Vision care plays an important role in the early detection and prevention of disease. The collaboration of evidence-based eye care with healthcare will have a positive impact on patient care and healthcare savings.
In the US, all citizens are faced with healthcare costs that are increasing at alarming rates and they show no sign of slowing. Employers dealing with rising costs are promoting preventive care as a way to encourage wellness, and provide opportunities for early detection of disease. Hence, children and adults should get a comprehensive exam at least every two years.
More and more, vision care is becoming recognised as a key element in overall body health. It has become an integral part of the healthcare continuum.
Vision care is an easy, as well as effective, entry into the healthcare system. Research from the US Census Bureau, the National Center for Health Statistics and VSP Vision Care show that working citizens with vision coverage get eye exams nearly four times more frequently than physicals, 61 per cent versus 16 per cent.
This is significant because the eyes are the only places on the body that provide an unobstructed, non-invasive view of the blood vessels. Through comprehensive eye exams, eye doctors can diagnose serious eye diseases including glaucoma, macular degeneration and diabetic retinopathy. They can also detect symptoms of serious systemic conditions such as diabetes, high cholesterol and hypertension.
Often these conditions yield no symptoms in the early stages and early detection offers opportunities for disease management and prevention of blindness and more serious illness. According to the Center for Disease Control, more than 90 million Americans live with chronic diseases. Treatment for these diseases account for more than 75 per cent of the nation's US$ 1.4 trillion medical care costs.
The growing awareness about the connection between vision care and total body health is redefining what vision plans need to provide. It's more than just coverage for glasses and contacts, but a more integrated approach to data sharing between practitioners health plans and disease management companies.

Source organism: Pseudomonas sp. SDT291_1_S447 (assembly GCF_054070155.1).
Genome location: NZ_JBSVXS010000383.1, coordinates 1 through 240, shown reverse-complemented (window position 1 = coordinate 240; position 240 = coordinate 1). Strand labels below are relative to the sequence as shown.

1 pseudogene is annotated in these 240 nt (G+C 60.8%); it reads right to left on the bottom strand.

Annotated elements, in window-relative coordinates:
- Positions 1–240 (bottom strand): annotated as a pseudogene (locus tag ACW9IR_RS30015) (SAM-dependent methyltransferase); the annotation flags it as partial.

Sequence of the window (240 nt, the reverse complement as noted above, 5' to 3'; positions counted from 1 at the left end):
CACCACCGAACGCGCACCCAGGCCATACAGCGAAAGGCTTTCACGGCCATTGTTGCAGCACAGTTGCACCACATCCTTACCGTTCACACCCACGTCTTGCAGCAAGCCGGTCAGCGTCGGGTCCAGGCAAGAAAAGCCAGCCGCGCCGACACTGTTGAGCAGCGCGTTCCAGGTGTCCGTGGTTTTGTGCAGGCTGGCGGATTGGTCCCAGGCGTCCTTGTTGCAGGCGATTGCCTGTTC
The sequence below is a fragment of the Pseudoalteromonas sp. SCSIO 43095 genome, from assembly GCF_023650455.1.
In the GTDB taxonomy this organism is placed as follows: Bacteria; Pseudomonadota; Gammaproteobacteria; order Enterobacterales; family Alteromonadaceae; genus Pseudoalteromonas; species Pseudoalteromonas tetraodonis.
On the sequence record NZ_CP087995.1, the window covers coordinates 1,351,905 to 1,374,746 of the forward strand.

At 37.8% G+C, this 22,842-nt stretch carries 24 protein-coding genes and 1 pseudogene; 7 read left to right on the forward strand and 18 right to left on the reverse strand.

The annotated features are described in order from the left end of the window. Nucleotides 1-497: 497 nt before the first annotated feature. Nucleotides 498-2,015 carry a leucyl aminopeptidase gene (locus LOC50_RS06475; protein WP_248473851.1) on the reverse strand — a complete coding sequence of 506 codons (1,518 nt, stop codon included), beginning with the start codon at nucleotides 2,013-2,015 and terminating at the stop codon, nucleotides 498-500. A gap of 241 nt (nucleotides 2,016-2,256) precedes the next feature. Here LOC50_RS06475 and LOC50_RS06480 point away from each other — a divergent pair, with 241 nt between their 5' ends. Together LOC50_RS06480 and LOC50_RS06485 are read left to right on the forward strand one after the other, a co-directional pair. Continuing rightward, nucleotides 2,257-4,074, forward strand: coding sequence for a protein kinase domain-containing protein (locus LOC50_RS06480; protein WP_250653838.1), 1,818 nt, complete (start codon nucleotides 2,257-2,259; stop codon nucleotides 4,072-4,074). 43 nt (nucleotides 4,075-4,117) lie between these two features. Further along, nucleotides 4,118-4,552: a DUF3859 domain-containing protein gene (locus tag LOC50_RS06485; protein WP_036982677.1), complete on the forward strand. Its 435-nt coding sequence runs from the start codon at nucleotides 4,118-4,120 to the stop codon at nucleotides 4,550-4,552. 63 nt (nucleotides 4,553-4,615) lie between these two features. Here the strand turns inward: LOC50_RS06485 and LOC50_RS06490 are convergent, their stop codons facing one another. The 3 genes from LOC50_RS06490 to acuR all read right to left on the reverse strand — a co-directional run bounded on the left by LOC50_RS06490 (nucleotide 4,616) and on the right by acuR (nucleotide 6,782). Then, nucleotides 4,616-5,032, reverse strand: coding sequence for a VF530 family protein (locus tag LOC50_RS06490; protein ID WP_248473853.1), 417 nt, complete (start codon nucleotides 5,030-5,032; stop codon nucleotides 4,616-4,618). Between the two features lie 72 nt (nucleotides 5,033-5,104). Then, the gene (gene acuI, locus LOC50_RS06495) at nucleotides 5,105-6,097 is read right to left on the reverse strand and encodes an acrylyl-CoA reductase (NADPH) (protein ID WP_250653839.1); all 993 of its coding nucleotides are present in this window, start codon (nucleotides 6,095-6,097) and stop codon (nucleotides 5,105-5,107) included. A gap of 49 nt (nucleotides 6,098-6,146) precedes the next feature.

VSP Vision Care, the largest eye health benefit provider in the US with 52 million members and more than 24,000 private-practice network doctors, is at the forefront of a continuity of care approach.
VSP doctors, conducting comprehensive eye exams, can detect signs of serious eye conditions including glaucoma, macular degeneration, diabetic retinopathy and cataracts. In addition, annual eye exams can detect signs of systemic conditions including diabetes, high cholesterol, high blood pressure and heart disease before serious damage occurs.
Unique in the marketplace, their private practice doctors give personalised care and develop long-term relationships with patients and their families. In fact, VSP doctors know their patients so well that they can see even minor changes in their eyes over time. With their best practice medical guidelines, comprehensive eye exam standards and coordination with primary case physicians, all members receive quality care.
VSP has taken quality care one step further by developing the Eye Health Management Program®, a complementary enhancement to all VSP plans, with the view that eye health, disease management, and total body health is a collaborative effort.
In a process compliant with privacy standards, the Eye Health Management Program® requires VSP eye doctors to report six disease states: diabetes, hypertension, high cholesterol, diabetic retinopathy, glaucoma and macular degeneration (Table 1). In turn, VSP can then take this data and share patient-specific information with health plans and disease management companies.